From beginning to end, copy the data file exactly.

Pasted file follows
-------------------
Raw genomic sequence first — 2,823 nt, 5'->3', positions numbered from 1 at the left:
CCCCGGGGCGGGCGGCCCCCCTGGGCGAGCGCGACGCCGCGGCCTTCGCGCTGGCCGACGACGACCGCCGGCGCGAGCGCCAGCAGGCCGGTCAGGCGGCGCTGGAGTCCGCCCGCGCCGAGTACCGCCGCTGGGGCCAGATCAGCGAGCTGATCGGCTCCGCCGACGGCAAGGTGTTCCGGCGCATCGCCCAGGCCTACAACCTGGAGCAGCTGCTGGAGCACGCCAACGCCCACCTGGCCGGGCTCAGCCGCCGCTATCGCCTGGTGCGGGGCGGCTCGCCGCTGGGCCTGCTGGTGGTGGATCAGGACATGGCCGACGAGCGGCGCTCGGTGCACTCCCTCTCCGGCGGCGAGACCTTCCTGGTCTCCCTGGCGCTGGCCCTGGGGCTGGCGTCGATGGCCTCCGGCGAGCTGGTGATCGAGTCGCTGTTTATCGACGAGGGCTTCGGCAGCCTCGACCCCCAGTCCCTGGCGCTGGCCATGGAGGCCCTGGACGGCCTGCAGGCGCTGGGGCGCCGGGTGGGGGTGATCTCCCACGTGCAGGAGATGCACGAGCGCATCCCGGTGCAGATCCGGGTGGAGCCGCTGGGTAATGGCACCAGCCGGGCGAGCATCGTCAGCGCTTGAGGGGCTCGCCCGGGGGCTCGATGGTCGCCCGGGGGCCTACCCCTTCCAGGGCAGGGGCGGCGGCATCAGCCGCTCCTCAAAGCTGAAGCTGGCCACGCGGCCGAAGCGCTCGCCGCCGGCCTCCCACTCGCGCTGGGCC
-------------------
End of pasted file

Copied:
Raw genomic sequence first — 2,823 nt, 5'->3', positions numbered from 1 at the left:
CCCCGGGGCGGGCGGCCCCCCTGGGCGAGCGCGACGCCGCGGCCTTCGCGCTGGCCGACGACGACCGCCGGCGCGAGCGCCAGCAGGCCGGTCAGGCGGCGCTGGAGTCCGCCCGCGCCGAGTACCGCCGCTGGGGCCAGATCAGCGAGCTGATCGGCTCCGCCGACGGCAAGGTGTTCCGGCGCATCGCCCAGGCCTACAACCTGGAGCAGCTGCTGGAGCACGCCAACGCCCACCTGGCCGGGCTCAGCCGCCGCTATCGCCTGGTGCGGGGCGGCTCGCCGCTGGGCCTGCTGGTGGTGGATCAGGACATGGCCGACGAGCGGCGCTCGGTGCACTCCCTCTCCGGCGGCGAGACCTTCCTGGTCTCCCTGGCGCTGGCCCTGGGGCTGGCGTCGATGGCCTCCGGCGAGCTGGTGATCGAGTCGCTGTTTATCGACGAGGGCTTCGGCAGCCTCGACCCCCAGTCCCTGGCGCTGGCCATGGAGGCCCTGGACGGCCTGCAGGCGCTGGGGCGCCGGGTGGGGGTGATCTCCCACGTGCAGGAGATGCACGAGCGCATCCCGGTGCAGATCCGGGTGGAGCCGCTGGGTAATGGCACCAGCCGGGCGAGCATCGTCAGCGCTTGAGGGGCTCGCCCGGGGGCTCGATGGTCGCCCGGGGGCCTACCCCTTCCAGGGCAGGGGCGGCGGCATCAGCCGCTCCTCAAAGCTGAAGCTGGCCACGCGGCCGAAGCGCTCGCCGCCGGCCTCCCACTCGCGCTGGGCC